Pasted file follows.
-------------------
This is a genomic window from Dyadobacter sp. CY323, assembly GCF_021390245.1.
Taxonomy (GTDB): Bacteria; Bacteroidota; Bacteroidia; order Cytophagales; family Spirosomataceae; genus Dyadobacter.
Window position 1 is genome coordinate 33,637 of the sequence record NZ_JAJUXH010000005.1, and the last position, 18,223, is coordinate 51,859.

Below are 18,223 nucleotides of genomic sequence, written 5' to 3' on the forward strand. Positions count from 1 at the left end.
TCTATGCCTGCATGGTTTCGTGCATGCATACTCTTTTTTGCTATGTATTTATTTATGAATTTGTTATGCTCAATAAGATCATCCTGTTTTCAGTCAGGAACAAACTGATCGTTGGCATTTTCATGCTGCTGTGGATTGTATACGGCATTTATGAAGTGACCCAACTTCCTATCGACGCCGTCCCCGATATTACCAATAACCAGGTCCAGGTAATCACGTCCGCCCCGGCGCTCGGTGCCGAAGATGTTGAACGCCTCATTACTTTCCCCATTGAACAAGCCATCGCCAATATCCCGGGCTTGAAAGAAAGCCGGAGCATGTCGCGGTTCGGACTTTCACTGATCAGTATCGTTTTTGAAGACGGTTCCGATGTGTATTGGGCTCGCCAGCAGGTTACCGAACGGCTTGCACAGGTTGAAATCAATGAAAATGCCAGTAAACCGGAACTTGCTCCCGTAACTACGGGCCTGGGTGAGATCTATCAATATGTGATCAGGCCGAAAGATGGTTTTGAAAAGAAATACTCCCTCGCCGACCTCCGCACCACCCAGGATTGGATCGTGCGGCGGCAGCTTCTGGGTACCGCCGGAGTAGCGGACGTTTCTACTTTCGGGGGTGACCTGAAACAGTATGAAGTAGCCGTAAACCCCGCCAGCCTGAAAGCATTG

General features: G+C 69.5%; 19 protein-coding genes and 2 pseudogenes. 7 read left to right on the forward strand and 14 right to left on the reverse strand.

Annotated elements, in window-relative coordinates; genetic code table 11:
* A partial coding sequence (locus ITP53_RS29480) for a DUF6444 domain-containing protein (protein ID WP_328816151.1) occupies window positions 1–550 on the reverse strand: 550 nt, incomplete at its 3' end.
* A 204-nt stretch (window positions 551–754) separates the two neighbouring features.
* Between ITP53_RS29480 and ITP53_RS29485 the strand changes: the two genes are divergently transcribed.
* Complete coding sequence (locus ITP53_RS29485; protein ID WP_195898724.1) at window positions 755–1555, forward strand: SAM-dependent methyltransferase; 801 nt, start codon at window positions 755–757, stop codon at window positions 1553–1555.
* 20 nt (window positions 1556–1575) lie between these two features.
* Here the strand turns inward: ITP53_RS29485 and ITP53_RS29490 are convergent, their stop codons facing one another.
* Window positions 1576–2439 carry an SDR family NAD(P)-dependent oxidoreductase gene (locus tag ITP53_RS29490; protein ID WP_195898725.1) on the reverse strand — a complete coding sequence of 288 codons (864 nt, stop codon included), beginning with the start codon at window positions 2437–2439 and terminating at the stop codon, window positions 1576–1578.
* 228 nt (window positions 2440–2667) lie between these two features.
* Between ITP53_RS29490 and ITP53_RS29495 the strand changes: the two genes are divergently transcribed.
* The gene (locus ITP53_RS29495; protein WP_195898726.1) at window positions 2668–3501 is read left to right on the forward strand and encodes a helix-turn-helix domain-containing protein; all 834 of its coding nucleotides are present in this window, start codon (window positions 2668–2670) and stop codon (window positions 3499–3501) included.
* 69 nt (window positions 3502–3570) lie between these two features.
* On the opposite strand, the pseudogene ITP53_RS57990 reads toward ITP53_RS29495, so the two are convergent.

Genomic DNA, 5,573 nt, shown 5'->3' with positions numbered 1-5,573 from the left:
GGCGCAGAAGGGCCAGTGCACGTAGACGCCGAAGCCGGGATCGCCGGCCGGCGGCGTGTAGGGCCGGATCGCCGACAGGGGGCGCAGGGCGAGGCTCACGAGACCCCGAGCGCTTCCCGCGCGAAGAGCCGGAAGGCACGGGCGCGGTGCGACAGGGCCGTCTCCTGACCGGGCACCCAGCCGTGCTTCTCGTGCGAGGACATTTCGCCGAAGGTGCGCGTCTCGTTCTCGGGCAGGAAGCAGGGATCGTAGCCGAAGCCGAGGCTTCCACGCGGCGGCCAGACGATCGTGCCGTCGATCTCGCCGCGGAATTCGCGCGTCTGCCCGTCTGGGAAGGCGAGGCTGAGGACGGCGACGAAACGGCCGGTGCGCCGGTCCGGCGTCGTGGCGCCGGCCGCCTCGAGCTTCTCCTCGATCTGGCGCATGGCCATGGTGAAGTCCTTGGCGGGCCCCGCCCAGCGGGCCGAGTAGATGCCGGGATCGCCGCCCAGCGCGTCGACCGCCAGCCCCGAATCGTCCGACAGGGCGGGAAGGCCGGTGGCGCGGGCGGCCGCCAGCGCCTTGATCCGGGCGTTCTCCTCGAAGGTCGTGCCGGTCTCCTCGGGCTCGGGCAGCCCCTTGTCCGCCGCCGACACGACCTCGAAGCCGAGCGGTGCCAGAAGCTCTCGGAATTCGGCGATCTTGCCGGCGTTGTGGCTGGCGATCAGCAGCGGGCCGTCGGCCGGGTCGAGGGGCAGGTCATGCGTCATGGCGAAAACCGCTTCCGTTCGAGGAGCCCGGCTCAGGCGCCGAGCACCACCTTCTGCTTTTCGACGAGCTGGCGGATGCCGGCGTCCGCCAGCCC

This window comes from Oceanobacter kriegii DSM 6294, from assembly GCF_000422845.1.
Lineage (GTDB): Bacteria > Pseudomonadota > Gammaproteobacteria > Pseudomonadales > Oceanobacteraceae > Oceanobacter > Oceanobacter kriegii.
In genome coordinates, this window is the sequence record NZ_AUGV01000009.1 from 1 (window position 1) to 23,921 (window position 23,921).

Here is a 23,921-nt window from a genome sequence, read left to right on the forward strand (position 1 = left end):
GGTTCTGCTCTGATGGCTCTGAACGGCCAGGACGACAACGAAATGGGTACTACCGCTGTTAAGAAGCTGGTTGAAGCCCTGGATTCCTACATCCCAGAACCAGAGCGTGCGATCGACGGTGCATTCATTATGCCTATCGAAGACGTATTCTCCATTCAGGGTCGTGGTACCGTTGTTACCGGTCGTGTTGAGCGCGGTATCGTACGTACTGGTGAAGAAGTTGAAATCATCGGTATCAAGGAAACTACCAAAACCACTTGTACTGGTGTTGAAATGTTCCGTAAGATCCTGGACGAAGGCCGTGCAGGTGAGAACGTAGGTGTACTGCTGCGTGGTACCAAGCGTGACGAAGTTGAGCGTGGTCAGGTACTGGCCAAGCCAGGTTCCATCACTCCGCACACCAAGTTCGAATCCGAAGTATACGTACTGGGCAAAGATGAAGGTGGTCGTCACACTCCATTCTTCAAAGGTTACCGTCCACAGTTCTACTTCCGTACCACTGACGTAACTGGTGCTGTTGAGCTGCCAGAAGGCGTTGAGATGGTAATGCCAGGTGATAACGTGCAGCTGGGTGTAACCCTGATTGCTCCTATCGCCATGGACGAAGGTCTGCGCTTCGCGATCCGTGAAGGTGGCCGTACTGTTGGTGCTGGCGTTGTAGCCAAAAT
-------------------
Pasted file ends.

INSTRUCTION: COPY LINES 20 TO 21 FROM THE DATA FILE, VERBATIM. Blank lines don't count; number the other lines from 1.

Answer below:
Genomic DNA, 5,573 nt, shown 5'->3' with positions numbered 1-5,573 from the left:
GGCGCAGAAGGGCCAGTGCACGTAGACGCCGAAGCCGGGATCGCCGGCCGGCGGCGTGTAGGGCCGGATCGCCGACAGGGGGCGCAGGGCGAGGCTCACGAGACCCCGAGCGCTTCCCGCGCGAAGAGCCGGAAGGCACGGGCGCGGTGCGACAGGGCCGTCTCCTGACCGGGCACCCAGCCGTGCTTCTCGTGCGAGGACATTTCGCCGAAGGTGCGCGTCTCGTTCTCGGGCAGGAAGCAGGGATCGTAGCCGAAGCCGAGGCTTCCACGCGGCGGCCAGACGATCGTGCCGTCGATCTCGCCGCGGAATTCGCGCGTCTGCCCGTCTGGGAAGGCGAGGCTGAGGACGGCGACGAAACGGCCGGTGCGCCGGTCCGGCGTCGTGGCGCCGGCCGCCTCGAGCTTCTCCTCGATCTGGCGCATGGCCATGGTGAAGTCCTTGGCGGGCCCCGCCCAGCGGGCCGAGTAGATGCCGGGATCGCCGCCCAGCGCGTCGACCGCCAGCCCCGAATCGTCCGACAGGGCGGGAAGGCCGGTGGCGCGGGCGGCCGCCAGCGCCTTGATCCGGGCGTTCTCCTCGAAGGTCGTGCCGGTCTCCTCGGGCTCGGGCAGCCCCTTGTCCGCCGCCGACACGACCTCGAAGCCGAGCGGTGCCAGAAGCTCTCGGAATTCGGCGATCTTGCCGGCGTTGTGGCTGGCGATCAGCAGCGGGCCGTCGGCCGGGTCGAGGGGCAGGTCATGCGTCATGGCGAAAACCGCTTCCGTTCGAGGAGCCCGGCTCAGGCGCCGAGCACCACCTTCTGCTTTTCGACGAGCTGGCGGATGCCGGCGTCCGCCAGCCC